No pack will automatically feel comfortable. Your body isn’t accustomed to 30 pounds clinging to it and probably won’t like it.
That being said, the pack should not cause you pain, and it shouldn’t feel like you can’t hike while wearing it.
If it’s chaffing in areas or feels painful, try playing with it before you rule it out.
- Check the waist belt first.
- The waist belt should create a roll in your stomach. I don’t care if you’re a supermodel prepping for fashion week, there should be a roll or you need to tighten it.
- Next check the harness.
- There should be a small gap in the back of the straps right before it curves over your shoulders.
- You can tighten or loosen the arm straps, and also adjust the level loaders. There is often a balance between the level loaders and arm straps. Tighten one and loosen the other to see what feels right.
- Note: Some backpackers like to have the harness and arm strap hug their body without the gap. This can create pressure on the top of the shoulder. Since fit is personal though, it is an option and you can test it out to see if it works better for you.
- Lastly, take a look at the chest strap.
- The strap should be above the chest, below the clavicle.
- The purpose is to pull the straps away from your underarms and prevent chaffing. Where it’s most comfortable is personal preference.
When Adjusting, Think about the Angles
Most people tend to think about tightening the straps as pulling a pack towards you or away from you in a front to back motion. I’ve found it’s more complex than that.
Pack adjustment tends to be more about angles and the best way to solve a fit issue is often counter-intuitive.
For example, if you feel pressure from the straps right at your clavicle, the tendency is to tighten the straps and pull the pack closer to you. While this may work, I’ve found it usually makes the issue worse.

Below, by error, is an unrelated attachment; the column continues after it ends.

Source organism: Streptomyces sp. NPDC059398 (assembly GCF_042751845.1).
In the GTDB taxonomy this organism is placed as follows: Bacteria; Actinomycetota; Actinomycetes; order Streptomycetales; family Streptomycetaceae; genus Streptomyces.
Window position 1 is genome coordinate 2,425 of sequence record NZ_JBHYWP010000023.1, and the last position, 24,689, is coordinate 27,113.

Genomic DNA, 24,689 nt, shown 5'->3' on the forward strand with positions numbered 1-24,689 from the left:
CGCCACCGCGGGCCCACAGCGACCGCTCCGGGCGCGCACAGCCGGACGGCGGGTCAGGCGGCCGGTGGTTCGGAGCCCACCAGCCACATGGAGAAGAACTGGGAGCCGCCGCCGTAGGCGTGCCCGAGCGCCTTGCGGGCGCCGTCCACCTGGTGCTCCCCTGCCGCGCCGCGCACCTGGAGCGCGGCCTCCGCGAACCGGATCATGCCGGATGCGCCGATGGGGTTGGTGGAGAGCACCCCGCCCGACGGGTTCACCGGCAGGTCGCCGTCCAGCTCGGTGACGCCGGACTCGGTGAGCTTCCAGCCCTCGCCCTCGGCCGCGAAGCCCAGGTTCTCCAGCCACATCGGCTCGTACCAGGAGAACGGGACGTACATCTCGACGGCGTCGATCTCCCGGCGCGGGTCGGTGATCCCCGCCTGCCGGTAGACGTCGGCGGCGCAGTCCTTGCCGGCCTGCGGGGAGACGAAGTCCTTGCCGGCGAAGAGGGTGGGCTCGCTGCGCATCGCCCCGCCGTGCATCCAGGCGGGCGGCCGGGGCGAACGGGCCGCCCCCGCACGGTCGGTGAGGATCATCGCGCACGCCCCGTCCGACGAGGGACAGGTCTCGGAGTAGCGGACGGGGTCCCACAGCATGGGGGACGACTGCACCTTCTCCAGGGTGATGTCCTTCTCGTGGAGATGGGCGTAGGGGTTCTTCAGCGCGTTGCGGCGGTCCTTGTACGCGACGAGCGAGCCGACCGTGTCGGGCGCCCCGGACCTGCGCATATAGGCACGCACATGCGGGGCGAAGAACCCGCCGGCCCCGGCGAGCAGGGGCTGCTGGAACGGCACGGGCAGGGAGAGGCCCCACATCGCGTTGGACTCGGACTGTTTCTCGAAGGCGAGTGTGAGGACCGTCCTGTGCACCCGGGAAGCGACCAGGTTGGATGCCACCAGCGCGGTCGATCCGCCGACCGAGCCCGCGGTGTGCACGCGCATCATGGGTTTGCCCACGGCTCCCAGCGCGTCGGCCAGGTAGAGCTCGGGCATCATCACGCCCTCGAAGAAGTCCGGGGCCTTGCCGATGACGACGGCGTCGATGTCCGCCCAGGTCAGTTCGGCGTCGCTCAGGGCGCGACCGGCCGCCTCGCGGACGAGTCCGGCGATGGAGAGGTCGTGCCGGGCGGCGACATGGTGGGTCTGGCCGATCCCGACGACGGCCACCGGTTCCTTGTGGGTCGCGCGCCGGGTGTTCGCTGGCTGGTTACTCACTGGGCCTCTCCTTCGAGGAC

Most often, the best thing to do is loosen either the arm straps or the level loaders. Loosening tends to align the pack in a straighter position and lower the point on the body where the strap is applying pressure.
The chest muscle can generally take more weight comfortably compared to the shoulder or clavicle.
Think of the pack tilting away from you at a 10-degree angle and how the pressure on the straps would adjust with that change.
When you pull the straps tighter, you are pulling the pack at a 10-degree angle towards you.
It will take a little tinkering to find out what works. Don’t be afraid to try both tightening and loosening.
This seems complicated
If this is your first pack, I’d recommend sticking with a purchase from a store with a good return policy.
Until you get it packed with your items and really give it a whirl on a trip, it’s hard to tell what will be the best option for you.
As you continue to grow and evolve, your gear will change and you’ll gain experience on who you are as a backpacker.
Once you know what features you prefer, what you can live with, and your deal-breakers, the next pack will be a lot easier to find.
If you want to try purchasing from a cottage industry business, go for it. Make sure you understand the return policy and really try the pack out at home loaded with all your gear.
Walk around your house for hours. Often once the pack leaves the house it’s yours, so be sure it’s “the one” before you take it on its inaugural trip.
All is not lost if it doesn’t work for you out in the wild. There’s a great second hand marketplace out there and someone will buy it from you.
Finding a pack can seem difficult and daunting, but don’t let it get to you. A lot of packs will begin to mold to you as they are worn.
Keep in mind that as you adjust your packing technique and equipment, the pack may also fit differently.
Some people put on a pack and it’s great from day one. Others fiddle for months on trail until they finally feel comfortable.
Once you settle in and enjoy the trip, you’ll probably forget about your pack.
You’ll hit a point where you can’t fathom wanting a new pack, that is until someone comes by with the latest and greatest technology and your gear envy kicks in.